Valentina Assenova, Management, The Wharton School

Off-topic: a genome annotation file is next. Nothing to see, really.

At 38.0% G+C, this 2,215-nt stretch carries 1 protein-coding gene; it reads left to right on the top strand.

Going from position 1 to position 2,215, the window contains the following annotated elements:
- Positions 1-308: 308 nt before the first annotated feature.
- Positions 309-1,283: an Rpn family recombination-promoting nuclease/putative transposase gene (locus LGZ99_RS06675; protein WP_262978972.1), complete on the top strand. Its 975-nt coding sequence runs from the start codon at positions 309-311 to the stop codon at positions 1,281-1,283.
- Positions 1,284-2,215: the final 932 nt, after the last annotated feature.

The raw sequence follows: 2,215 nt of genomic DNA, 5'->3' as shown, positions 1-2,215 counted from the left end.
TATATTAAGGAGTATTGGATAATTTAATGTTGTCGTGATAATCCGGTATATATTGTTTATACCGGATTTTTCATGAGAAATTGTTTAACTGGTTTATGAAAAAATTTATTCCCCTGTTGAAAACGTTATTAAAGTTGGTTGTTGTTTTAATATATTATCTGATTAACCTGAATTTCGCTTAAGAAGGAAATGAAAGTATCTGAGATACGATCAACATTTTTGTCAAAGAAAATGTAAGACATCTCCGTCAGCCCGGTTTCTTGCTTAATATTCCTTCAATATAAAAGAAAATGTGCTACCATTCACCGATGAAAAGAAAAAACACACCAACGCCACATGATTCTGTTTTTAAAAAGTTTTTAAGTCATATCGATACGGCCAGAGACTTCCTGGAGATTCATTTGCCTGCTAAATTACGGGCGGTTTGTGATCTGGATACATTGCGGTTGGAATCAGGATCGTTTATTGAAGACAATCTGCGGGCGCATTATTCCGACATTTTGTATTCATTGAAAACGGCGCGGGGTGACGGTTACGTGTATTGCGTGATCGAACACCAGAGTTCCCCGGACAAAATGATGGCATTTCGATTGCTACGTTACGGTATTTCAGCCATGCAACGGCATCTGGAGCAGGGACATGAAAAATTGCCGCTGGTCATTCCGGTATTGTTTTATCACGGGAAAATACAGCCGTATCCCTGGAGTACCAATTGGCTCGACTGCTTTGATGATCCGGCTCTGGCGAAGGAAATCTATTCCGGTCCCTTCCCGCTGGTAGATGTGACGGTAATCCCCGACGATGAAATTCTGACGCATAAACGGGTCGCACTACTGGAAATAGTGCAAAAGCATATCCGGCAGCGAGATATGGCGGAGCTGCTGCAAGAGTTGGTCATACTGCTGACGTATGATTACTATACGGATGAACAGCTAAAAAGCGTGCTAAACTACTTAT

Abstract: Microfinance is an important method of lending to female micro-entrepreneurs in developing countries. This method leverages social influence in networks to promote program participation through central change agents in the community. Existing networks literature would suggest that central change agents should be more effective at promoting participation. This expectation, however, did not hold for a microfinance intervention in India. Participation decreased – rather than increased – with change agents’ centrality. To explain these contradictory findings, I look beyond centrality and draw on role theory to identify another possible mechanism: change agents’ role divergence across multiple networks. Role divergence pertains to ‘being different things to different people’ and captures variance within agents’ role-sets across networks. I find that agents’ role divergence increased with centrality and contributed to lower influence. These findings challenge existing notions that centrality promotes social influence and diffusion and have theoretical implications for studies of agency and influence in networks, and practical implications for how organizations select agents to effect change.